AL ASAD, Iraq -- Joy and hope inundated the streets of this former Iraqi air base as dozens gathered March 25 and 27 to celebrate Good Friday and Easter.
The services offered on Good Friday were Stations of the Cross, Liturgy of the Passion and Way of the Cross, which are devotions used to meditate on different scenes from the Passion and death of Christ.
On Sunday, the Easter “Son rise” Celebration featured music and hymns. In a joint mission different than what they’re used to, the Marines, soldiers, sailors and civilians in attendance turned the Al Asad soccer stadium into a concert hall while observing the end of the Holy Week.
According to Lt. Cmdr. Terry W. Eddinger, Marine Aircraft Group 26 (Reinforced) command chaplain, seven service members from the different units here were baptized on Easter. “It’s Resurrection Sunday and baptism is a symbol of what Jesus did,” he said. “How many other opportunities does a new Christian have to be baptized this close to the Holy Land on the most Christian day?”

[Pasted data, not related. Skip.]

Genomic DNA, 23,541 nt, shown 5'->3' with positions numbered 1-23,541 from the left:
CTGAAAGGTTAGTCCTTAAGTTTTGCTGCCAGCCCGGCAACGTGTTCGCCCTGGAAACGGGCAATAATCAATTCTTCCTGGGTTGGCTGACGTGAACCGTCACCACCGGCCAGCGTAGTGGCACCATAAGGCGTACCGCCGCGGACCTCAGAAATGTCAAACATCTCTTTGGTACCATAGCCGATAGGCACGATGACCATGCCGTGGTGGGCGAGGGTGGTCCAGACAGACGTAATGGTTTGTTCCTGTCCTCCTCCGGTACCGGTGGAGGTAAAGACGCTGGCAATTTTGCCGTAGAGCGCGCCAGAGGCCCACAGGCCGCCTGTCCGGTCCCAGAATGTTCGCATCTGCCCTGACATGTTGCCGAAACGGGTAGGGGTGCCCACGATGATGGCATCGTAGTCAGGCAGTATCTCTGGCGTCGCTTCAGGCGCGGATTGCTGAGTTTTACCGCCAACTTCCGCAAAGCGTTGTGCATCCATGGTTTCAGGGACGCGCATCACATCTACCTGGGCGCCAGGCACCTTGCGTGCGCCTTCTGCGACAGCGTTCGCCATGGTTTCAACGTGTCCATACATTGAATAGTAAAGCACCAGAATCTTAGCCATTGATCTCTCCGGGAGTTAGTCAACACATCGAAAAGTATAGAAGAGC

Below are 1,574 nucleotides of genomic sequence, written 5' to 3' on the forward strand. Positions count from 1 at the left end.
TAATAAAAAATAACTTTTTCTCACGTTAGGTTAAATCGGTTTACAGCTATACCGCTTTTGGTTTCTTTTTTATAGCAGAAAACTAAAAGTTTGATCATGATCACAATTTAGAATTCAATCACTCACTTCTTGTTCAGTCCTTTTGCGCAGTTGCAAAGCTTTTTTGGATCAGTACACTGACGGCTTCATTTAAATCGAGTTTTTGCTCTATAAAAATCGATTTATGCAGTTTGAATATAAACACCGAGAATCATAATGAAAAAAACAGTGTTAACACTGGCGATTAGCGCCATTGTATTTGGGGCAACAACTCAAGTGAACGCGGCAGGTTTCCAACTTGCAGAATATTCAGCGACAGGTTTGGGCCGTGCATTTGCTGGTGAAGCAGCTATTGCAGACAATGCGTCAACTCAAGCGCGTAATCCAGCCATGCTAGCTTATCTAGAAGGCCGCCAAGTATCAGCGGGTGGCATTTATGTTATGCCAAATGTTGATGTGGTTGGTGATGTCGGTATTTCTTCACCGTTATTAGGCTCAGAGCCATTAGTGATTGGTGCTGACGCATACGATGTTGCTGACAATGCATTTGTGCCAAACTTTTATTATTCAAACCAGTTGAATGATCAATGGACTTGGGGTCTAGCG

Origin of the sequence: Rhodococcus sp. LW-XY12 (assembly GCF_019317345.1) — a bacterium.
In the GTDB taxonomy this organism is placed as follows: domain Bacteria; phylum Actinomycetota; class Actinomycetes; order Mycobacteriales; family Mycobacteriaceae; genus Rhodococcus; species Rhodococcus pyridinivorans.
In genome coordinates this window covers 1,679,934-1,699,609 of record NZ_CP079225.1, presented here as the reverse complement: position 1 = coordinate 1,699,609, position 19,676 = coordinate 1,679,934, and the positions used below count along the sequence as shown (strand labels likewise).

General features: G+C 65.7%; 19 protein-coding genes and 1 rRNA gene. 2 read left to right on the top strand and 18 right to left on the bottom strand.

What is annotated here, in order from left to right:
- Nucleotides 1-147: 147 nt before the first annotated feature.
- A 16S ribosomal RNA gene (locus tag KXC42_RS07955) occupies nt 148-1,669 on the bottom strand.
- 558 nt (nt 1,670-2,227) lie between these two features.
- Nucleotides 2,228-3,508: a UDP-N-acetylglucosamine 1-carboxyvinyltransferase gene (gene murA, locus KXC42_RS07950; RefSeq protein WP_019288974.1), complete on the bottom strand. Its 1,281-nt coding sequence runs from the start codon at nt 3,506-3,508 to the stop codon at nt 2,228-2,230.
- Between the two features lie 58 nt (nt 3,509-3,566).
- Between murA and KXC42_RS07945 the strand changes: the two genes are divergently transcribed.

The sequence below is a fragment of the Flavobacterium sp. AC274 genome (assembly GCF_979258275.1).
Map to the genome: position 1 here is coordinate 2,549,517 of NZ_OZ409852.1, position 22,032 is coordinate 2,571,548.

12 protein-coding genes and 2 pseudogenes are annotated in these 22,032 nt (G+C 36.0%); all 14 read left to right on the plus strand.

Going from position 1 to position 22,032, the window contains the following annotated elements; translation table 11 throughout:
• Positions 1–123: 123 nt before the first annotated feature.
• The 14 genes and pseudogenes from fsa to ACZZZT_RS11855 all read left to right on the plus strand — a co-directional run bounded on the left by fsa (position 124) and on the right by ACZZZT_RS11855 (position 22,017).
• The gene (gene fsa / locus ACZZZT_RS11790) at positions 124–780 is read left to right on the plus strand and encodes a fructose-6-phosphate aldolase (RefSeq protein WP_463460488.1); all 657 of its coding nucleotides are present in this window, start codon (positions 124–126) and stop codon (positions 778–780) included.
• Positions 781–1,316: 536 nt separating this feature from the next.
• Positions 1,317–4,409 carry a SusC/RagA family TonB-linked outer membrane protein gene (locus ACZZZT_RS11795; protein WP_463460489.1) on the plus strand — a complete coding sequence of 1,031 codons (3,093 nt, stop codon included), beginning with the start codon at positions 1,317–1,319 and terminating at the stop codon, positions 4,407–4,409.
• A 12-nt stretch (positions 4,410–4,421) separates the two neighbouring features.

A gospel concert took place at the base theater as an end to the celebrations. Chief Warrant Officer Charles D. Willis, Marine Wing Communications Squadron 28 network planner, acted as minister of music and led those in attendance to worship Jesus singing and shouting.
“The choir did a great job and they appealed to a wide range of people,” said Chief Warrant Officer Rawley H. Colemon, MAG-26 (Rein) personnel officer. “This is the first time a concert like this has ever happened in Al Asad and this is only the beginning. The most important message of it is that it offered the invitation to worship God. The purpose of singing gospel music is to uplift, encourage and praise God in honor and in glory.”
The origins of Easter date back to the beginnings of Christianity, and it’s probably the oldest Christian observance after the Sabath.
Thousands of miles away from home and their loved ones, the service members and civilians here keep the faith and continue to work together for a brighter Iraq.
“It’s ironic that we’re celebrating a Christian holiday in a Muslim country,” said Eddinger. “Just a few years ago this would have not been possible.”